The RFRC's research is disseminated in the form of peer-reviewed journal articles and books, conference and keynote presentations, reports, fact sheets, and media interviews. Some of the highlights are below.
The Right to be Rural began as a public lecture (video below), was published as an essay in The Dalhousie Review, inspired several sessions at academic conferences, and is now the impetus for an edited volume (Jennifer Jarman and Karen Foster, eds.) under review with University of Alberta Press.
Read the essay here (library account required), or watch the video below, and watch this space for updates about the book.
Effective and sustainable environmental policy and advocacy is based on knowing what people think, and understanding how they perceive social and environmental issues. This study, funded by the Ocean Frontier Institute and as part of the larger Future Ocean Coastal Infrastructure (FOCI) project, examines the multiple, and potentially divergent, social perceptions of climate change among the general public, while also engaging experts, media, and policy network actors to build social capacity and knowledge mobilization in Atlantic Canada.
Local food movements argue that a reduction of food-miles has positive social, environmental and economic impacts. A full account of the costs of food production, however, needs to go beyond the path from food to plate and consider the wider set of translocal social and economic relations involved in local food production. Using a multi-method, ethnographic approach, this project examines the costs of local food production with special attention on the international labour migration that sustains Nova Scotia’s agricultural sector.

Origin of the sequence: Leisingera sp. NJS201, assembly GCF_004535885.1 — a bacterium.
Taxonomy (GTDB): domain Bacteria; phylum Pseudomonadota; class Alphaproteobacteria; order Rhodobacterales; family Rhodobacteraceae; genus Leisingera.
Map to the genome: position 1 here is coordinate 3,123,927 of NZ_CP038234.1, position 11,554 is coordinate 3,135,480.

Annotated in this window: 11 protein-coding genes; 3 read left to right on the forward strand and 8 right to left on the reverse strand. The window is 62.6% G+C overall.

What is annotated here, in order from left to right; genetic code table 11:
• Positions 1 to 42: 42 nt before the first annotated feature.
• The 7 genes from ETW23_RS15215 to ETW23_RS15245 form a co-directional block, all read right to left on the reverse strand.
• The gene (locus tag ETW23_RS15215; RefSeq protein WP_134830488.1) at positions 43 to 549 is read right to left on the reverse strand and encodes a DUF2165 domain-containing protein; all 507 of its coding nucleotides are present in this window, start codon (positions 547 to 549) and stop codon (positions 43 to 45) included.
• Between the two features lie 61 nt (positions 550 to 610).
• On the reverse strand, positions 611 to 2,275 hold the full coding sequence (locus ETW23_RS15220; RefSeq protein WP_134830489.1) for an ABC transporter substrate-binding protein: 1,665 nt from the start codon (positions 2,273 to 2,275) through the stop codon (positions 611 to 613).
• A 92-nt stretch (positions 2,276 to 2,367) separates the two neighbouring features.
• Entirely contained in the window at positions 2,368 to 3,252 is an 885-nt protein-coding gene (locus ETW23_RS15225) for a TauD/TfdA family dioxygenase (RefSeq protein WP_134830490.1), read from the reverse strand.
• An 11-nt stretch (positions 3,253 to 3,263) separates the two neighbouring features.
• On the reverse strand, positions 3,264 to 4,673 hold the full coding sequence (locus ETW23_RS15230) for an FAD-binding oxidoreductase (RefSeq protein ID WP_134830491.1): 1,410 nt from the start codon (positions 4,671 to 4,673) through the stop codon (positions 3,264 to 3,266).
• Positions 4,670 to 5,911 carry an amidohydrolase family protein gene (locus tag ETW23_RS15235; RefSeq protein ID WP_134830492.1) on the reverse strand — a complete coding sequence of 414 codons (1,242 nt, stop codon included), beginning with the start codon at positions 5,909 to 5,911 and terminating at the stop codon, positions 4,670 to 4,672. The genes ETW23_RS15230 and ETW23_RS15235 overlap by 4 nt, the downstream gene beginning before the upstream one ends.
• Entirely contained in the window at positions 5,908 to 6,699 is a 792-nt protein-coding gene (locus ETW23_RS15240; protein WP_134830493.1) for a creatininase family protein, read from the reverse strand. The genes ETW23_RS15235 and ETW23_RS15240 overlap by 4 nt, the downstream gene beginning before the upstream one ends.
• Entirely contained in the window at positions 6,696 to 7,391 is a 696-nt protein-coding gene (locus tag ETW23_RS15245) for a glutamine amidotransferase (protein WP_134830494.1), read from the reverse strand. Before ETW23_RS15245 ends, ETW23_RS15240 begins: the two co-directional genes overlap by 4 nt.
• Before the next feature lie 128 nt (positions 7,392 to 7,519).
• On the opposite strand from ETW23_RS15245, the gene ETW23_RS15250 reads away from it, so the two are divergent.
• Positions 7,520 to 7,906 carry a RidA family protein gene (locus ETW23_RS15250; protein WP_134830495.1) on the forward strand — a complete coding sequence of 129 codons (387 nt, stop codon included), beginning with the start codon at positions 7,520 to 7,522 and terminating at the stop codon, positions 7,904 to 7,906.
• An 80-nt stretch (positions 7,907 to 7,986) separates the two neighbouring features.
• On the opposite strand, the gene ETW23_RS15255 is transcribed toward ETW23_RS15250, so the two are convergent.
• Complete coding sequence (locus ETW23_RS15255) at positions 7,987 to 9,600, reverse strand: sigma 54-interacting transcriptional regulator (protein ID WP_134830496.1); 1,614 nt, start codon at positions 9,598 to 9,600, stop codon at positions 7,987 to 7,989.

The study entails:
Dr. Foster's research on work and productivity inspired two non-academic publications in early June, both focused on the impacts of the COVID19 pandemic on working conditions and norms in Canadian workplaces. Read them here:
"The Day is Dawning on a Four Day Workweek," in The Conversation.
Governments and communities in Nova Scotia and around the world are struggling to meet the housing and independent living needs of people with Autism Spectrum Disorder (ASD). Pressure from self-advocates, families, caregivers, and service providers points to a significant unmet demand for resources to allow thousands of young adults with ASD to establish and maintain households of their own.
RFRC researcher and SOSA MA student Rachel McLay led a regional survey of Atlantic Canadians that asked about their political values and behaviours, and where they get their news. The survey was conducted in the RFRC by a team of undergraduate student interviewers and graduate student supervisors. Rachel and supervisor Howard Ramos wrote about it in Policy Options here.